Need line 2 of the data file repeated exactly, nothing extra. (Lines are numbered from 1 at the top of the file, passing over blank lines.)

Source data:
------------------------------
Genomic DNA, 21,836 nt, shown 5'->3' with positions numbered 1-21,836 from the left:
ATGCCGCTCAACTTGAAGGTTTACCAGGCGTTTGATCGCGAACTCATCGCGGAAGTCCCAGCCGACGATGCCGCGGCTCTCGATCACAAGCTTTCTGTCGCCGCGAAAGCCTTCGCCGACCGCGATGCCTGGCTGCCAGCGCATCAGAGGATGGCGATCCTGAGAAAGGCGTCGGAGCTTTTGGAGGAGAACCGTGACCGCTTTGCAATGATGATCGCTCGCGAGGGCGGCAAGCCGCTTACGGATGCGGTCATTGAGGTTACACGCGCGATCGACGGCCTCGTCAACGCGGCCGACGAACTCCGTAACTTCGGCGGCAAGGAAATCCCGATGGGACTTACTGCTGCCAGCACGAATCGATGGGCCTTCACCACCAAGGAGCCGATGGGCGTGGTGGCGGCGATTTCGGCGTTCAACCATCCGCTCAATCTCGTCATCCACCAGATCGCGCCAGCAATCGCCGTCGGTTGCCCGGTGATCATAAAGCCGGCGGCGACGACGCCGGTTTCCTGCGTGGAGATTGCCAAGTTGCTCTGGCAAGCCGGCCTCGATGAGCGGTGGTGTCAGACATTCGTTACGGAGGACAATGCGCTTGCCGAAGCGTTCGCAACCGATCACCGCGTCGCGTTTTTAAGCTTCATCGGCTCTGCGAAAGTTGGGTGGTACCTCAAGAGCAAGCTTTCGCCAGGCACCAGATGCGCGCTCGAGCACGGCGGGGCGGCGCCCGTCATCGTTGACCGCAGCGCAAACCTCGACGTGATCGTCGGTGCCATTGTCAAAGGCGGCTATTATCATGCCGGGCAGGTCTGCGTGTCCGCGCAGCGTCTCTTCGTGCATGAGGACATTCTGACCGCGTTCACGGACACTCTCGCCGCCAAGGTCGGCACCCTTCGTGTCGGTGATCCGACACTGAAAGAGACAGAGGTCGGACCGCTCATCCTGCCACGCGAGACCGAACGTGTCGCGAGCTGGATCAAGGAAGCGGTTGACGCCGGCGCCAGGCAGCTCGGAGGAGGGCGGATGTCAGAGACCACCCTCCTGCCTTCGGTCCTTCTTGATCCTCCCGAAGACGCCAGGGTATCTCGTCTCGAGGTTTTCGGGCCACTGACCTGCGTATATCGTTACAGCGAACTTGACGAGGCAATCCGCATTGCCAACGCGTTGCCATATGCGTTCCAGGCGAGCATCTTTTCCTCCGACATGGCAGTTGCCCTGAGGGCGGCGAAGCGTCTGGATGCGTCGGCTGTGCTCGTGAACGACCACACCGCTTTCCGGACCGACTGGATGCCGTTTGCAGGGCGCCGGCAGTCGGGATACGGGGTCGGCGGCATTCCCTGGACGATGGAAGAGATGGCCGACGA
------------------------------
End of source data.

ATGCCGCTCAACTTGAAGGTTTACCAGGCGTTTGATCGCGAACTCATCGCGGAAGTCCCAGCCGACGATGCCGCGGCTCTCGATCACAAGCTTTCTGTCGCCGCGAAAGCCTTCGCCGACCGCGATGCCTGGCTGCCAGCGCATCAGAGGATGGCGATCCTGAGAAAGGCGTCGGAGCTTTTGGAGGAGAACCGTGACCGCTTTGCAATGATGATCGCTCGCGAGGGCGGCAAGCCGCTTACGGATGCGGTCATTGAGGTTACACGCGCGATCGACGGCCTCGTCAACGCGGCCGACGAACTCCGTAACTTCGGCGGCAAGGAAATCCCGATGGGACTTACTGCTGCCAGCACGAATCGATGGGCCTTCACCACCAAGGAGCCGATGGGCGTGGTGGCGGCGATTTCGGCGTTCAACCATCCGCTCAATCTCGTCATCCACCAGATCGCGCCAGCAATCGCCGTCGGTTGCCCGGTGATCATAAAGCCGGCGGCGACGACGCCGGTTTCCTGCGTGGAGATTGCCAAGTTGCTCTGGCAAGCCGGCCTCGATGAGCGGTGGTGTCAGACATTCGTTACGGAGGACAATGCGCTTGCCGAAGCGTTCGCAACCGATCACCGCGTCGCGTTTTTAAGCTTCATCGGCTCTGCGAAAGTTGGGTGGTACCTCAAGAGCAAGCTTTCGCCAGGCACCAGATGCGCGCTCGAGCACGGCGGGGCGGCGCCCGTCATCGTTGACCGCAGCGCAAACCTCGACGTGATCGTCGGTGCCATTGTCAAAGGCGGCTATTATCATGCCGGGCAGGTCTGCGTGTCCGCGCAGCGTCTCTTCGTGCATGAGGACATTCTGACCGCGTTCACGGACACTCTCGCCGCCAAGGTCGGCACCCTTCGTGTCGGTGATCCGACACTGAAAGAGACAGAGGTCGGACCGCTCATCCTGCCACGCGAGACCGAACGTGTCGCGAGCTGGATCAAGGAAGCGGTTGACGCCGGCGCCAGGCAGCTCGGAGGAGGGCGGATGTCAGAGACCACCCTCCTGCCTTCGGTCCTTCTTGATCCTCCCGAAGACGCCAGGGTATCTCGTCTCGAGGTTTTCGGGCCACTGACCTGCGTATATCGTTACAGCGAACTTGACGAGGCAATCCGCATTGCCAACGCGTTGCCATATGCGTTCCAGGCGAGCATCTTTTCCTCCGACATGGCAGTTGCCCTGAGGGCGGCGAAGCGTCTGGATGCGTCGGCTGTGCTCGTGAACGACCACACCGCTTTCCGGACCGACTGGATGCCGTTTGCAGGGCGCCGGCAGTCGGGATACGGGGTCGGCGGCATTCCCTGGACGATGGAAGAGATGGCCGACGA